JAMA and Archives Journals. (2010, January 12). Diabetic eye disease more severe in African-Americans who consume more calories, sodium. ScienceDaily. Retrieved October 21, 2014 from www.sciencedaily.com/releases/2010/01/100111162022.htm
JAMA and Archives Journals. "Diabetic eye disease more severe in African-Americans who consume more calories, sodium." ScienceDaily. www.sciencedaily.com/releases/2010/01/100111162022.htm (accessed October 21, 2014).

Share This



More Health & Medicine News

Tuesday, October 21, 2014

Featured Research

from universities, journals, and other organizations


Featured Videos

from AP, Reuters, AFP, and other news services

CDC Revamps Ebola Guidelines After Criticism

CDC Revamps Ebola Guidelines After Criticism

Newsy (Oct. 21, 2014) The Centers for Disease Control and Prevention have issued new protocols for healthcare workers interacting with Ebola patients. Video provided by Newsy
Powered by NewsLook.com
First-Of-Its-Kind Treatment Gives Man Ability To Walk Again

First-Of-Its-Kind Treatment Gives Man Ability To Walk Again

Newsy (Oct. 21, 2014) A medical team has for the first time given a man the ability to walk again after transplanting cells from his brain onto his severed spinal cord. Video provided by Newsy
Powered by NewsLook.com
CDC Issues New Ebola Guidelines for Health Workers

CDC Issues New Ebola Guidelines for Health Workers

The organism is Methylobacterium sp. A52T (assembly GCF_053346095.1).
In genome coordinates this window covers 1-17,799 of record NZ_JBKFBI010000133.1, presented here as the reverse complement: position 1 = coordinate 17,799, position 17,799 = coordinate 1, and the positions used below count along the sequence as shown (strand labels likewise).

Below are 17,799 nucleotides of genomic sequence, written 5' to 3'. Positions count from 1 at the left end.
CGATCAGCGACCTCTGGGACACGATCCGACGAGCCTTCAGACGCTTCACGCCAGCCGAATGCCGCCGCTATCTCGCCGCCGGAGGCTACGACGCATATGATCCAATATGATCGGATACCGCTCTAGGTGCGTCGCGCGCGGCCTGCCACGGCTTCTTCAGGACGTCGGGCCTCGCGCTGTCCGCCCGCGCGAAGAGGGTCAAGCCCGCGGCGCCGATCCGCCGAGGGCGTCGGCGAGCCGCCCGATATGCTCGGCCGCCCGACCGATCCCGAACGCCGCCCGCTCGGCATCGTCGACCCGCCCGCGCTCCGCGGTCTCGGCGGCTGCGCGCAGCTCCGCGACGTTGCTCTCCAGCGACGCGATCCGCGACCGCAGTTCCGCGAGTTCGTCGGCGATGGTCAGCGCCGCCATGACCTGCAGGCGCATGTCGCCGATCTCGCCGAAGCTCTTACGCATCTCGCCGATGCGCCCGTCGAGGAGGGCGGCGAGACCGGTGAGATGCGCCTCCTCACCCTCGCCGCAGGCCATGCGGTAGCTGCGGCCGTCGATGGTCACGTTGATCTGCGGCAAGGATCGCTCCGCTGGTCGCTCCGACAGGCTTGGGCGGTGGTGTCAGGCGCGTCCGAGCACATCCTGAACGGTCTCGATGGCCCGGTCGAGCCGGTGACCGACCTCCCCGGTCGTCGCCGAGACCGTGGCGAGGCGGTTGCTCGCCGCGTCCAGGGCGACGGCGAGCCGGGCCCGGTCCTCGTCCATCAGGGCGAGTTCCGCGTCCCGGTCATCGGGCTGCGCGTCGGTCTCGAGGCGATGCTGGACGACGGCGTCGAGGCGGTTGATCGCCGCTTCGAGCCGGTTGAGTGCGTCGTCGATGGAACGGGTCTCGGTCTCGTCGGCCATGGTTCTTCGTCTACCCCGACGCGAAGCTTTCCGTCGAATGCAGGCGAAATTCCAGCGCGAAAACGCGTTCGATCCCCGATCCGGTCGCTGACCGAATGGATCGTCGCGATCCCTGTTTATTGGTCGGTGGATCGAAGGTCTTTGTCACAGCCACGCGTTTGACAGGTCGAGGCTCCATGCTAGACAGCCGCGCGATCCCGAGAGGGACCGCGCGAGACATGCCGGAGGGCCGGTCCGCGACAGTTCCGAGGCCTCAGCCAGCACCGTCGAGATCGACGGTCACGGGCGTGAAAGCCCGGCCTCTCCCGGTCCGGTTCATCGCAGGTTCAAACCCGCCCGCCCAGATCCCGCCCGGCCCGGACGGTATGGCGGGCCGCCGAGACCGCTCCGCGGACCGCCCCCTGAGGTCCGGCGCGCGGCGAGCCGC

Reuters - US Online Video (Oct. 21, 2014) The U.S. Centers for Disease Control and Prevention has set up new guidelines for health workers taking care of patients infected with Ebola. Linda So reports. Video provided by Reuters
Powered by NewsLook.com
'Cadaver Dog' Sniffs out Human Remains

'Cadaver Dog' Sniffs out Human Remains

AP (Oct. 21, 2014) Where's a body buried? Buster's nose can often tell you. He's a cadaver dog, specially trained to find human remains and increasingly being used by law enforcement and accepted in courts. These dogs are helping solve even decades-old mysteries. (Oct. 21) Video provided by AP
Powered by NewsLook.com

Search ScienceDaily

Number of stories in archives: 140,361

Find with keyword(s):
Enter a keyword or phrase to search ScienceDaily for related topics and research stories.

Save/Print:
Share:

Breaking News:

Strange & Offbeat Stories


Health & Medicine

Mind & Brain

Living & Well

In Other News

... from NewsDaily.com

Science News

Health News

Environment News

Technology News



Save/Print:
Share:

Free Subscriptions


Get the latest science news with ScienceDaily's free email newsletters, updated daily and weekly. Or view hourly updated newsfeeds in your RSS reader:

Get Social & Mobile


Keep up to date with the latest news from ScienceDaily via social networks and mobile apps:

Have Feedback?


Tell us what you think of ScienceDaily -- we welcome both positive and negative comments. Have any problems using the site? Questions?
Mobile: iPhone Android Web
Follow: Facebook Twitter Google+
Subscribe: RSS Feeds Email Newsletters
Latest Headlines Health & Medicine Mind & Brain Space & Time Matter & Energy Computers & Math Plants & Animals Earth & Climate Fossils & Ruins